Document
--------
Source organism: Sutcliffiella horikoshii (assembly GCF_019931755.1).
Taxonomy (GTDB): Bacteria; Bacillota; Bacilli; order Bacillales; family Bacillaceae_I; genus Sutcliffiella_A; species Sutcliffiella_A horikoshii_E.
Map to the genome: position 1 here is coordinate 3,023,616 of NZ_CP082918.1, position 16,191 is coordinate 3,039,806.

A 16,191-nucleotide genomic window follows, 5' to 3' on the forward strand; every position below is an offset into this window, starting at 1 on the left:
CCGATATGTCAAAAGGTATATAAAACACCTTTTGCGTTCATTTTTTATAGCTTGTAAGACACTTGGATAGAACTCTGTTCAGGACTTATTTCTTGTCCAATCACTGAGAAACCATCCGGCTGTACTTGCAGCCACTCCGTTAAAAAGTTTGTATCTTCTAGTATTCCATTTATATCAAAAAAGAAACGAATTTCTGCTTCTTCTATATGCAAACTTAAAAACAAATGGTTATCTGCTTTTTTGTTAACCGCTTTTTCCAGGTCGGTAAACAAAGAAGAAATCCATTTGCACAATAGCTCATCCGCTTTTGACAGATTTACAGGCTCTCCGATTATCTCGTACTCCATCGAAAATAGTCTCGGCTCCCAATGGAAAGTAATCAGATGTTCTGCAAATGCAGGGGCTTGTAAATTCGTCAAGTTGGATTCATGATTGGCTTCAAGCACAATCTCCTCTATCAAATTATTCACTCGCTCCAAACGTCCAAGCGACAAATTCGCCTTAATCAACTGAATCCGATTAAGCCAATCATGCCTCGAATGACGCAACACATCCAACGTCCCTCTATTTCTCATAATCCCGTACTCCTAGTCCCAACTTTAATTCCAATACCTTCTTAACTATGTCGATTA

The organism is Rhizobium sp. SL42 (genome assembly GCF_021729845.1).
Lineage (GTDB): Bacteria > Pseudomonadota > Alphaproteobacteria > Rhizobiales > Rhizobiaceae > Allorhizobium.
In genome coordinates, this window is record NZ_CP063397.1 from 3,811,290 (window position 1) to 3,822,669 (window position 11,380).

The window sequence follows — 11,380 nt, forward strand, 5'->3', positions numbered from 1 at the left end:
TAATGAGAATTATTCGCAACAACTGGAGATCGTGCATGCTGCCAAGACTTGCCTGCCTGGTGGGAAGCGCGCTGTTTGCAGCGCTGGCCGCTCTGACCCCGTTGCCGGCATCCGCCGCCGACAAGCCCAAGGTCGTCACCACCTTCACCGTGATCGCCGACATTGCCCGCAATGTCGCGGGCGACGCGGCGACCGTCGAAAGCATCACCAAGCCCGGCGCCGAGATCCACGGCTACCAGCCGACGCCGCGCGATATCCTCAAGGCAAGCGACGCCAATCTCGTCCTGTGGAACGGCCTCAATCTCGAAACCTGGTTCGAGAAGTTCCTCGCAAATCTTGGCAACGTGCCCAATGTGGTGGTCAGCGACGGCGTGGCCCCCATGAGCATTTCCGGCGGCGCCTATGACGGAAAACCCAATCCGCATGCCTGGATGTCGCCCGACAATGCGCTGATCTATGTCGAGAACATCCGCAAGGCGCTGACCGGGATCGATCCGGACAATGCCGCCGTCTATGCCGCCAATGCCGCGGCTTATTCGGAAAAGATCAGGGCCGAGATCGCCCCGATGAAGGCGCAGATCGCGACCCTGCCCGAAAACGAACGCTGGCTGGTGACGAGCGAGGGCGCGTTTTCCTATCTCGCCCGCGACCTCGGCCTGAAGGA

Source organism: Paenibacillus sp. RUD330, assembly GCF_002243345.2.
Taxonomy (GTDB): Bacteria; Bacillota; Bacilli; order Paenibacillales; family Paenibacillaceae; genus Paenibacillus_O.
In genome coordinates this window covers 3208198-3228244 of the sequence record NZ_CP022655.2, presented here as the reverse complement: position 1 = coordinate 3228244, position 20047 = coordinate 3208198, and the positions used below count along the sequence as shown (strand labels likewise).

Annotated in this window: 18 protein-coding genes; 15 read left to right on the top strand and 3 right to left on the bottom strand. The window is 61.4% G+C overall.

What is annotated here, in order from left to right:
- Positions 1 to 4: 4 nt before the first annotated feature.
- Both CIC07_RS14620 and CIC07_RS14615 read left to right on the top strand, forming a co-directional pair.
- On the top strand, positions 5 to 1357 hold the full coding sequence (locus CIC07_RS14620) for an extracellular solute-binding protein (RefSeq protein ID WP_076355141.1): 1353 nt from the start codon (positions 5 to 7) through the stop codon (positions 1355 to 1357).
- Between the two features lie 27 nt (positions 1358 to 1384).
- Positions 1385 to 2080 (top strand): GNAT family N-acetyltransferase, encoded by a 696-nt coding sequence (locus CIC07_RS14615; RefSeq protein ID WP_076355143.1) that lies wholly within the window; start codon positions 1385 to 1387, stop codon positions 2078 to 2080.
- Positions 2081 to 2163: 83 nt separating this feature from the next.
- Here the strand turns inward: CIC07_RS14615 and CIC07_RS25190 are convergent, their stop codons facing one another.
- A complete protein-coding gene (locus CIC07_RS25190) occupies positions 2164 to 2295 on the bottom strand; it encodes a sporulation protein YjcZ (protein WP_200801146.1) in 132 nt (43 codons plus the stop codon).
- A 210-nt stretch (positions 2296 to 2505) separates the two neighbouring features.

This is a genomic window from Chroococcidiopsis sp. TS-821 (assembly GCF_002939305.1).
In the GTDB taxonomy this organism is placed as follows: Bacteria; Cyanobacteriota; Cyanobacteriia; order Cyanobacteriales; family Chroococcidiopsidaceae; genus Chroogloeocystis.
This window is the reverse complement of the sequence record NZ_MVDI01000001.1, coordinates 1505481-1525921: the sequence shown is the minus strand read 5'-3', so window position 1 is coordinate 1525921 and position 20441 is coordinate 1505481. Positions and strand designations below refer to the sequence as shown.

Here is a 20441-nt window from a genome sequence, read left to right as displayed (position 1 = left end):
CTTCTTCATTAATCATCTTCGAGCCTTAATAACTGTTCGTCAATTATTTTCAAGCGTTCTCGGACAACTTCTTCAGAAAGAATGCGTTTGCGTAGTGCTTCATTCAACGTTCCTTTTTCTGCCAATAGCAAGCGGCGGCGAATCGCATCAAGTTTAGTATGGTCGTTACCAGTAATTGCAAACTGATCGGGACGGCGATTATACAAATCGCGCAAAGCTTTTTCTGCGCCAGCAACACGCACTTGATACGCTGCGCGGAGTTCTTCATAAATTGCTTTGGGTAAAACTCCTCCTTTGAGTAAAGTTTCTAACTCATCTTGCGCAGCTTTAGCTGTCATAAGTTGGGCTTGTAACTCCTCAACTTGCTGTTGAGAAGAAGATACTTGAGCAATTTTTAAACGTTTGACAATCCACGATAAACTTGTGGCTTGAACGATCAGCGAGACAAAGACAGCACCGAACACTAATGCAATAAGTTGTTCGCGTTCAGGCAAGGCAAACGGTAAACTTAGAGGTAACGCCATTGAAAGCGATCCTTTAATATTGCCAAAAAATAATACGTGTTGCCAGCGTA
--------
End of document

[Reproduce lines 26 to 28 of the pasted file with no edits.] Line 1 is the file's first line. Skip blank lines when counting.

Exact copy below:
In the GTDB taxonomy this organism is placed as follows: Bacteria; Cyanobacteriota; Cyanobacteriia; order Cyanobacteriales; family Chroococcidiopsidaceae; genus Chroogloeocystis.
This window is the reverse complement of the sequence record NZ_MVDI01000001.1, coordinates 1505481-1525921: the sequence shown is the minus strand read 5'-3', so window position 1 is coordinate 1525921 and position 20441 is coordinate 1505481. Positions and strand designations below refer to the sequence as shown.

Here is a 20441-nt window from a genome sequence, read left to right as displayed (position 1 = left end):